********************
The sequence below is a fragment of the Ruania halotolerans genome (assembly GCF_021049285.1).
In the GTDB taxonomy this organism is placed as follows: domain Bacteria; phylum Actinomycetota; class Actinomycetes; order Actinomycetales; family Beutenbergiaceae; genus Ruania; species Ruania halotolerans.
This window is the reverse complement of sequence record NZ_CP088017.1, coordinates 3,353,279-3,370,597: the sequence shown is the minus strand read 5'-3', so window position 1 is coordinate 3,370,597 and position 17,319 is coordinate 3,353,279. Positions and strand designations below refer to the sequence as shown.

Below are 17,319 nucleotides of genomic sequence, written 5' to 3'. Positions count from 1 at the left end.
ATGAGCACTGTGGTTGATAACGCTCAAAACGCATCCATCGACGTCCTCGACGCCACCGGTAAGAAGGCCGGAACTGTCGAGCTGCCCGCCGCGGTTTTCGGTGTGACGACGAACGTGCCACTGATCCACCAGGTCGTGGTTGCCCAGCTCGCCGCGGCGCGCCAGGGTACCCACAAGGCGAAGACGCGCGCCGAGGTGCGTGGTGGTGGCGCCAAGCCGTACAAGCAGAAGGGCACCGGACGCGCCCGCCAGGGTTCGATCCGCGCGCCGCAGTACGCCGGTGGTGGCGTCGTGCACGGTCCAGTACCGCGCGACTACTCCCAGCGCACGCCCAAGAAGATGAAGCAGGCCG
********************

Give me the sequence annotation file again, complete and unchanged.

The sequence below is a fragment of the Ruania halotolerans genome (assembly GCF_021049285.1).
In the GTDB taxonomy this organism is placed as follows: domain Bacteria; phylum Actinomycetota; class Actinomycetes; order Actinomycetales; family Beutenbergiaceae; genus Ruania; species Ruania halotolerans.
This window is the reverse complement of sequence record NZ_CP088017.1, coordinates 3,353,279-3,370,597: the sequence shown is the minus strand read 5'-3', so window position 1 is coordinate 3,370,597 and position 17,319 is coordinate 3,353,279. Positions and strand designations below refer to the sequence as shown.

Below are 17,319 nucleotides of genomic sequence, written 5' to 3'. Positions count from 1 at the left end.
ATGAGCACTGTGGTTGATAACGCTCAAAACGCATCCATCGACGTCCTCGACGCCACCGGTAAGAAGGCCGGAACTGTCGAGCTGCCCGCCGCGGTTTTCGGTGTGACGACGAACGTGCCACTGATCCACCAGGTCGTGGTTGCCCAGCTCGCCGCGGCGCGCCAGGGTACCCACAAGGCGAAGACGCGCGCCGAGGTGCGTGGTGGTGGCGCCAAGCCGTACAAGCAGAAGGGCACCGGACGCGCCCGCCAGGGTTCGATCCGCGCGCCGCAGTACGCCGGTGGTGGCGTCGTGCACGGTCCAGTACCGCGCGACTACTCCCAGCGCACGCCCAAGAAGATGAAGCAGGCCG